"The Devil Went Down To Georgia" by the Charlie Daniels Band tells a tale that, at this point in history, most assume is as old as time. When the Devil visits the Peach State, a little behind on stealing souls, he hits upon the idea of challenging a young man to a fiddle-playing contest, with the young man's soul as a wager. The young man competes for his soul and ultimately humiliates the prince of darkness.
The story has been parodied and referenced so many times that you might think it's based on an ancient myth or antediluvian trope, but the truth is it comes from a country song that's not even as old as the Star Wars trilogy.
...Or perhaps it's a little older. Charlie Daniels has stated that it may be based on a poem that he vaguely remembered from high school, "The Mountain Whippoorwill" by Stephen Vincent Benét from 1925. But not only is "The Mountain Whippoorwill" not exactly a cultural icon, it's quite frankly hard to say what it's about. Charlie Daniels' interpretation of his vague recollection made for a totally new story.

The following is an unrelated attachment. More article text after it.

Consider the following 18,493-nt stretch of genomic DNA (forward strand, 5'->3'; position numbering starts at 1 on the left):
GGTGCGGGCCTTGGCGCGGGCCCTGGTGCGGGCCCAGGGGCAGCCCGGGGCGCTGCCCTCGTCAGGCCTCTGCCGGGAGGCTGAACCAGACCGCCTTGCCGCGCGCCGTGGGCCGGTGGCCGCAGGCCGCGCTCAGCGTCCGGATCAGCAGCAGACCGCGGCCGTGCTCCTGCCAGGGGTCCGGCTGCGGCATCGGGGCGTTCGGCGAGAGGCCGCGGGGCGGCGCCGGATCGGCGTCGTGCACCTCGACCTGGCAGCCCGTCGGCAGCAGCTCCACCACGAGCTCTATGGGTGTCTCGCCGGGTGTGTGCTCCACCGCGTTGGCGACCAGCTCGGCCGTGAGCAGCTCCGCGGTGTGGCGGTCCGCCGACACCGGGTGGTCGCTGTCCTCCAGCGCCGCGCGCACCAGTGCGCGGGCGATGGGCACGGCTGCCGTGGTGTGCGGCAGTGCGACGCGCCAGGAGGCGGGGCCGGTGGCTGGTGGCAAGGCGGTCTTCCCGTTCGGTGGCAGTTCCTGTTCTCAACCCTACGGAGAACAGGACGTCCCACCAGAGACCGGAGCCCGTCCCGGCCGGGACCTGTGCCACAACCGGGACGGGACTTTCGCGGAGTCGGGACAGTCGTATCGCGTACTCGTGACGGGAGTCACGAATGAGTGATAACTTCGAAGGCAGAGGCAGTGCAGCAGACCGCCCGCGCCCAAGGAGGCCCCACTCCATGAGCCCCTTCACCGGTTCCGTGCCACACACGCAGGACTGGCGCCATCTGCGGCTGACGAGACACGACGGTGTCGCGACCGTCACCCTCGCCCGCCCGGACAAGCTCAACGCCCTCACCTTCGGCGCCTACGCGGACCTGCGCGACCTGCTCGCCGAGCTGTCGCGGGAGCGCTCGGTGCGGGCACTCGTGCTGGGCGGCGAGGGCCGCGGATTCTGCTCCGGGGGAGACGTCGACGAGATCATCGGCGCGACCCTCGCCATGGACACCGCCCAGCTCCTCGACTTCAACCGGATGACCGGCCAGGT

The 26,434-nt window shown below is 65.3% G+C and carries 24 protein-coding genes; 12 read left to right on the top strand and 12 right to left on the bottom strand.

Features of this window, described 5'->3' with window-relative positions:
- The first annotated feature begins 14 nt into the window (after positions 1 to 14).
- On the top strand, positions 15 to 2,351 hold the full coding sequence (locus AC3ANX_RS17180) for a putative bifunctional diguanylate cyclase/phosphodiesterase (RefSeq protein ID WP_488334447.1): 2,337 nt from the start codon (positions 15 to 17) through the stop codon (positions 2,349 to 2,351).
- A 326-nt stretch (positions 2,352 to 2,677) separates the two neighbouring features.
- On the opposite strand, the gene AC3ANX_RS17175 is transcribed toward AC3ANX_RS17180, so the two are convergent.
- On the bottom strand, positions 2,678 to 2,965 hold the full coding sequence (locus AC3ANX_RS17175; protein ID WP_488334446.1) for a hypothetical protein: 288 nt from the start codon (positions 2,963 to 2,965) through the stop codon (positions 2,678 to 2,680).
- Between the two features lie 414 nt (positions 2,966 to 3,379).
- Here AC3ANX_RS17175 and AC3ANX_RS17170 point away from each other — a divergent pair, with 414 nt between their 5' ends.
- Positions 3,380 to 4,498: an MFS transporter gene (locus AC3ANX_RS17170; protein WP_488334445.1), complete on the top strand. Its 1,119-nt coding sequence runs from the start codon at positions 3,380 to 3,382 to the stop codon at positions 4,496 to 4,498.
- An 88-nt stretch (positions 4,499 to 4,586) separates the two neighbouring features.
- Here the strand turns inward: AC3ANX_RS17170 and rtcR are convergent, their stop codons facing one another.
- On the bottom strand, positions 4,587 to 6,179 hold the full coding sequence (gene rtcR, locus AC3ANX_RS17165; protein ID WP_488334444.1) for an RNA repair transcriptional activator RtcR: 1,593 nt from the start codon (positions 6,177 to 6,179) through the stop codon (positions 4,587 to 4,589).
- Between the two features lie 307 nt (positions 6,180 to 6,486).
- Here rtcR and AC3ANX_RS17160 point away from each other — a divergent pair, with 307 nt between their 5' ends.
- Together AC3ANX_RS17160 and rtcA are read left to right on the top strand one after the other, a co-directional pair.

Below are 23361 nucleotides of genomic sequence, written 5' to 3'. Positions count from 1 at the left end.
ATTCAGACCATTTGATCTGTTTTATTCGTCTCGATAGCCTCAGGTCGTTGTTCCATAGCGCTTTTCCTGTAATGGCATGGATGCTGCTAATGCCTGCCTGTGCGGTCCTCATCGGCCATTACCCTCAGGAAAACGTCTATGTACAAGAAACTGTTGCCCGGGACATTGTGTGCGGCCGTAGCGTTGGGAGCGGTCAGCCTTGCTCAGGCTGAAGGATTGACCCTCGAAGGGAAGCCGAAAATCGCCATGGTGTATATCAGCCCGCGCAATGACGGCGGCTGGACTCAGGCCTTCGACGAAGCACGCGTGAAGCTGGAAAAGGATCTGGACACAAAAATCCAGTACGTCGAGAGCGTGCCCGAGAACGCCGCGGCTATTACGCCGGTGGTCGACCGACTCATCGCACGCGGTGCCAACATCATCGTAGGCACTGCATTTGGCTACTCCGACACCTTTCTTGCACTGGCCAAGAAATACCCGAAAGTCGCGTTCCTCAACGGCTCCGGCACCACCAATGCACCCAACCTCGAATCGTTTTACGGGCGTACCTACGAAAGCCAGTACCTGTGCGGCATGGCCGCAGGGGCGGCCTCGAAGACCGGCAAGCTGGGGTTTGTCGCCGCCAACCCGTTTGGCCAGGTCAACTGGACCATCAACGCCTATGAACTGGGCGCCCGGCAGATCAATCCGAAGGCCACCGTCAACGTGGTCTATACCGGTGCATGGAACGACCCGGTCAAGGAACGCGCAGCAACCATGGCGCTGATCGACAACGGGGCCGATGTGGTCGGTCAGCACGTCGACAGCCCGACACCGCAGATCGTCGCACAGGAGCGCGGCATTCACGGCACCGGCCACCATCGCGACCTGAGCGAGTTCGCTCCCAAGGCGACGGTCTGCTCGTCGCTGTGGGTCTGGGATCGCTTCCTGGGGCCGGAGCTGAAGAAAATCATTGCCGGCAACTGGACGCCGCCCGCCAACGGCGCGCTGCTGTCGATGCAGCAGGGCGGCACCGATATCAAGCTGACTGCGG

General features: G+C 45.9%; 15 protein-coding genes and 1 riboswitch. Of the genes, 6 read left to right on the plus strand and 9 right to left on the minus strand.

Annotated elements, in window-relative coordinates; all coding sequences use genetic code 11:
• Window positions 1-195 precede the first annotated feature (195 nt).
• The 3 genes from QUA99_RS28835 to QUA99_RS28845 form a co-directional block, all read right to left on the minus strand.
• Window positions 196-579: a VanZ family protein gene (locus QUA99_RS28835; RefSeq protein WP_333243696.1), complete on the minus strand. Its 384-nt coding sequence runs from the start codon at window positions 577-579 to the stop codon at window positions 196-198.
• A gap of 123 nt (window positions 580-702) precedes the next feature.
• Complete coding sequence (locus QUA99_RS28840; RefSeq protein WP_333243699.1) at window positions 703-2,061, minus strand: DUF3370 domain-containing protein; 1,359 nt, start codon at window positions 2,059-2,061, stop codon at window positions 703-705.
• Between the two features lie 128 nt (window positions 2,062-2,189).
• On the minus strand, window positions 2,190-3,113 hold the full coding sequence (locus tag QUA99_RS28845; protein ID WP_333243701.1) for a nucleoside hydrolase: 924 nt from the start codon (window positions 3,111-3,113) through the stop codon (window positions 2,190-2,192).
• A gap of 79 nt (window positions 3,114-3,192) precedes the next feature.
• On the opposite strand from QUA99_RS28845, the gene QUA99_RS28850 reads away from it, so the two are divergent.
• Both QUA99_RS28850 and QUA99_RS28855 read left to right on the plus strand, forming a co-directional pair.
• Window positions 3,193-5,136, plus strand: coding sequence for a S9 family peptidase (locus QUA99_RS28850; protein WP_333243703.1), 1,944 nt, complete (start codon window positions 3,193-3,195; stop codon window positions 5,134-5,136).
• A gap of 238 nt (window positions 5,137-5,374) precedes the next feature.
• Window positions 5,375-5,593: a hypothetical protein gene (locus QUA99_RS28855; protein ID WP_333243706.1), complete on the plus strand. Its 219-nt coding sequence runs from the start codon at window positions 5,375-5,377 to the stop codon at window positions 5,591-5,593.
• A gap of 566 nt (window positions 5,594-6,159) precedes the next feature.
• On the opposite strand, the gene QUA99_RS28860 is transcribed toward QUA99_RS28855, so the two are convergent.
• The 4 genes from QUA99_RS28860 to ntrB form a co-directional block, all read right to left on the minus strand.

The Devil Went Down To Georgia is the devil's music for middle America
Heavy metal cops a lot of flack for being the devil's music, but the devil has a long history in pop music. Ever since Robert Johnson made his Faustian bargain at the crossroads near Dockery Plantation, popular music has been the Devil's realm. Every modern genre has dabbled with the dark side, a fact that moral panics tend to omit.
One fact about The Devil Went Down To Georgia sums this up perfectly is that there exists a censored version. When Johnny defeats the devil, he exclaims "Cause I told you once, you son of a b****, I'm the best that's ever been," but the censored version changes the line to "son of a gun." But the censored version is largely ignored, even on AOR mainstream radio.
The freedom from censorship is the backbone of the the freedom that is music. Songs like The Devil Went Down To Georgia bring that freedom to even the most restrictive corners of the soundscape.